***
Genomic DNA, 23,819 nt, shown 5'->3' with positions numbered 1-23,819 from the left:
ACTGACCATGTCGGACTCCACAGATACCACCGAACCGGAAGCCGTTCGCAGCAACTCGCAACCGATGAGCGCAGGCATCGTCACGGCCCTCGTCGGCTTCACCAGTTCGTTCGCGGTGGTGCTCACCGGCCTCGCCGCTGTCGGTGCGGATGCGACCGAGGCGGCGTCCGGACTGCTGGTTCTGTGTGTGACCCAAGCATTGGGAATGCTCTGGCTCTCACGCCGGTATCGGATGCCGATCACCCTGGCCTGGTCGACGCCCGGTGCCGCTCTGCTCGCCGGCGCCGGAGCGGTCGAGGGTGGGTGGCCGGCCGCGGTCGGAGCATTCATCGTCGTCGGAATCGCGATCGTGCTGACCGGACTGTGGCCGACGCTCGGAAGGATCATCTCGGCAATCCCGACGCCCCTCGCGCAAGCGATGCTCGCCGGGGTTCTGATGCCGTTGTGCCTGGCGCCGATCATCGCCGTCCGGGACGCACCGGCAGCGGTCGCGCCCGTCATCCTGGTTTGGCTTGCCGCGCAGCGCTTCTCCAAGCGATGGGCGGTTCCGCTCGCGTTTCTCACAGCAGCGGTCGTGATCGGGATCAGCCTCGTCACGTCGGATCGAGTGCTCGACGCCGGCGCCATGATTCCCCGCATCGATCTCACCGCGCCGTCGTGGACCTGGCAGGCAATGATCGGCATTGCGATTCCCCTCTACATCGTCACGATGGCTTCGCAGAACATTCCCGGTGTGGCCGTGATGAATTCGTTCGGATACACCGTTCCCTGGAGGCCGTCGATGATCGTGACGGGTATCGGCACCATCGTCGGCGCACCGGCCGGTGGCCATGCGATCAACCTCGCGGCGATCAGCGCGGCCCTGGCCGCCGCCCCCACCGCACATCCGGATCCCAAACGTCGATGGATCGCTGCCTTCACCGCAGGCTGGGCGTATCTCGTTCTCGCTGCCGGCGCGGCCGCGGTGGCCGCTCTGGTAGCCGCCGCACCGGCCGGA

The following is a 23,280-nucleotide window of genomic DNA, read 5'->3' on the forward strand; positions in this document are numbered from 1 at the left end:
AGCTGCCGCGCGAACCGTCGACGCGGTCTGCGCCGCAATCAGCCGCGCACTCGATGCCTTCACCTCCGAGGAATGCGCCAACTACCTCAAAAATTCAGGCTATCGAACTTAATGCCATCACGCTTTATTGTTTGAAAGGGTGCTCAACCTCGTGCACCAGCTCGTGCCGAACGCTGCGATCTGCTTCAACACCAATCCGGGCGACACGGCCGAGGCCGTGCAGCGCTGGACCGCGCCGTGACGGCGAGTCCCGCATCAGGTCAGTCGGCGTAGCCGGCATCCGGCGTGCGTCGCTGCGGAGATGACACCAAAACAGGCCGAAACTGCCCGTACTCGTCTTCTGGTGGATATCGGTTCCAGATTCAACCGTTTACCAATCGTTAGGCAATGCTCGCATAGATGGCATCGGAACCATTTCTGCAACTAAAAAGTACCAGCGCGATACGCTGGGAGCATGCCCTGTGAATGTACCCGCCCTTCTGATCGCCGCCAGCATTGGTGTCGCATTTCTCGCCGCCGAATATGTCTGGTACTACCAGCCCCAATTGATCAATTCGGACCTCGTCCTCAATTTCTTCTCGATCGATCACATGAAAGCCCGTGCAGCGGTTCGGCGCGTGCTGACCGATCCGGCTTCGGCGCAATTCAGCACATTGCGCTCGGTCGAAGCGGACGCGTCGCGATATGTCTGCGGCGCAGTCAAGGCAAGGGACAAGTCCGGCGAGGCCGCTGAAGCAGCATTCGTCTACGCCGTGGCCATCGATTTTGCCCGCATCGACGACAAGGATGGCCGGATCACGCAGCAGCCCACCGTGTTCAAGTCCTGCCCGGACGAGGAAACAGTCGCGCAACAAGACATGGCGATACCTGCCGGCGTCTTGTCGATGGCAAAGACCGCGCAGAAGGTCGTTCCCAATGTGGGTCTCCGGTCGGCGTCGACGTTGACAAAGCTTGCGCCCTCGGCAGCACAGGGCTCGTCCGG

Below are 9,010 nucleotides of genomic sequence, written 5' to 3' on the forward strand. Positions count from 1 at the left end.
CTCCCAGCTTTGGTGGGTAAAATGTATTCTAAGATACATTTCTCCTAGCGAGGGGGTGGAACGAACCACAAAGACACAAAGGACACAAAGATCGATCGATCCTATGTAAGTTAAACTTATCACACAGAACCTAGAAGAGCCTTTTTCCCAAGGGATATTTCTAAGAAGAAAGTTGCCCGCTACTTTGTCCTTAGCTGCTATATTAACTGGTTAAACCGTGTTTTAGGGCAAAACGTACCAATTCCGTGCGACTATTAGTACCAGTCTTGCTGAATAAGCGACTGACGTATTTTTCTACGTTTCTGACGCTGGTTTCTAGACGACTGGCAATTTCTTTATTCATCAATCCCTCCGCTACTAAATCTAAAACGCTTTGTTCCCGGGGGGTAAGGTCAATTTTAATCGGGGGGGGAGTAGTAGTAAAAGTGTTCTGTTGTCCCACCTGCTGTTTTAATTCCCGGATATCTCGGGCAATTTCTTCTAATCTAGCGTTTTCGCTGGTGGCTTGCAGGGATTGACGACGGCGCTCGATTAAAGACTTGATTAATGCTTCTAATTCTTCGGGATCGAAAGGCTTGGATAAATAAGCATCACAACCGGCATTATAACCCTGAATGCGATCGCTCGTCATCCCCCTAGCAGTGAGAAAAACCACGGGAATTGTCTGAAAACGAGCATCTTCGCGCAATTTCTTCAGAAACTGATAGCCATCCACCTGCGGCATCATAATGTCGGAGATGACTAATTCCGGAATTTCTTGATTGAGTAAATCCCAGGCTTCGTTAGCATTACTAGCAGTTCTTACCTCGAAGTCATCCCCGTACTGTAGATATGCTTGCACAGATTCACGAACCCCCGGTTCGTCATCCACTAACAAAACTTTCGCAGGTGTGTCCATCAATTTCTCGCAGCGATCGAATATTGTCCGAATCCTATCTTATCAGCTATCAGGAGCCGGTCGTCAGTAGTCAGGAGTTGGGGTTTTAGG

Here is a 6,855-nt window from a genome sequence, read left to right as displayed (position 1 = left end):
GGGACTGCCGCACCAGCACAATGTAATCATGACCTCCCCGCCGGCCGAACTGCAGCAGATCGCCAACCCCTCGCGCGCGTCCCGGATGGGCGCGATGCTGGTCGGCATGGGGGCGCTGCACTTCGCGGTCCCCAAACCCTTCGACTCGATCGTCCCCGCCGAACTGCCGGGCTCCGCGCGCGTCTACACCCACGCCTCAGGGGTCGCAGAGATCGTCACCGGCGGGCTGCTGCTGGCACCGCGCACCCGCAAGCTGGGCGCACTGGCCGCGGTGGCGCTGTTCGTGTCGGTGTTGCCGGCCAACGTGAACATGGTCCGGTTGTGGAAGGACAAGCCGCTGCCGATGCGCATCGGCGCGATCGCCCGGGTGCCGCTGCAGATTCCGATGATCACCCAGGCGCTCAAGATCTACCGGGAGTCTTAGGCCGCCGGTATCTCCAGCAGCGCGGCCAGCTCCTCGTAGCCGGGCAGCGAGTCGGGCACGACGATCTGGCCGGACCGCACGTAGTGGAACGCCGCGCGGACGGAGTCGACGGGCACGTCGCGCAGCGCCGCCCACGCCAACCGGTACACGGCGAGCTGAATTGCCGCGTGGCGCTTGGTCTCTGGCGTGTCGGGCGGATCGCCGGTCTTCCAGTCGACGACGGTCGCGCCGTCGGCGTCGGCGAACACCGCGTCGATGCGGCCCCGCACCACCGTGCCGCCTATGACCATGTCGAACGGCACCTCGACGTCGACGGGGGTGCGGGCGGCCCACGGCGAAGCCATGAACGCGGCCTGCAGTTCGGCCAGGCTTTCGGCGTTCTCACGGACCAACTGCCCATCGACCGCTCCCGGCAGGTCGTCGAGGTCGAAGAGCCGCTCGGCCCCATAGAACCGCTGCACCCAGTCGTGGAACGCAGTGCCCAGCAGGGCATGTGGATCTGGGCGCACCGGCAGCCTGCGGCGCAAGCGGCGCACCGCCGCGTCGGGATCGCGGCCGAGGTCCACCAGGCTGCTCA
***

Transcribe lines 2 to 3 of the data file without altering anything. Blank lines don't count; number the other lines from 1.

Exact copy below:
ACTGACCATGTCGGACTCCACAGATACCACCGAACCGGAAGCCGTTCGCAGCAACTCGCAACCGATGAGCGCAGGCATCGTCACGGCCCTCGTCGGCTTCACCAGTTCGTTCGCGGTGGTGCTCACCGGCCTCGCCGCTGTCGGTGCGGATGCGACCGAGGCGGCGTCCGGACTGCTGGTTCTGTGTGTGACCCAAGCATTGGGAATGCTCTGGCTCTCACGCCGGTATCGGATGCCGATCACCCTGGCCTGGTCGACGCCCGGTGCCGCTCTGCTCGCCGGCGCCGGAGCGGTCGAGGGTGGGTGGCCGGCCGCGGTCGGAGCATTCATCGTCGTCGGAATCGCGATCGTGCTGACCGGACTGTGGCCGACGCTCGGAAGGATCATCTCGGCAATCCCGACGCCCCTCGCGCAAGCGATGCTCGCCGGGGTTCTGATGCCGTTGTGCCTGGCGCCGATCATCGCCGTCCGGGACGCACCGGCAGCGGTCGCGCCCGTCATCCTGGTTTGGCTTGCCGCGCAGCGCTTCTCCAAGCGATGGGCGGTTCCGCTCGCGTTTCTCACAGCAGCGGTCGTGATCGGGATCAGCCTCGTCACGTCGGATCGAGTGCTCGACGCCGGCGCCATGATTCCCCGCATCGATCTCACCGCGCCGTCGTGGACCTGGCAGGCAATGATCGGCATTGCGATTCCCCTCTACATCGTCACGATGGCTTCGCAGAACATTCCCGGTGTGGCCGTGATGAATTCGTTCGGATACACCGTTCCCTGGAGGCCGTCGATGATCGTGACGGGTATCGGCACCATCGTCGGCGCACCGGCCGGTGGCCATGCGATCAACCTCGCGGCGATCAGCGCGGCCCTGGCCGCCGCCCCCACCGCACATCCGGATCCCAAACGTCGATGGATCGCTGCCTTCACCGCAGGCTGGGCGTATCTCGTTCTCGCTGCCGGCGCGGCCGCGGTGGCCGCTCTGGTAGCCGCCGCACCGGCCGGA

The following is a 23,280-nucleotide window of genomic DNA, read 5'->3' on the forward strand; positions in this document are numbered from 1 at the left end: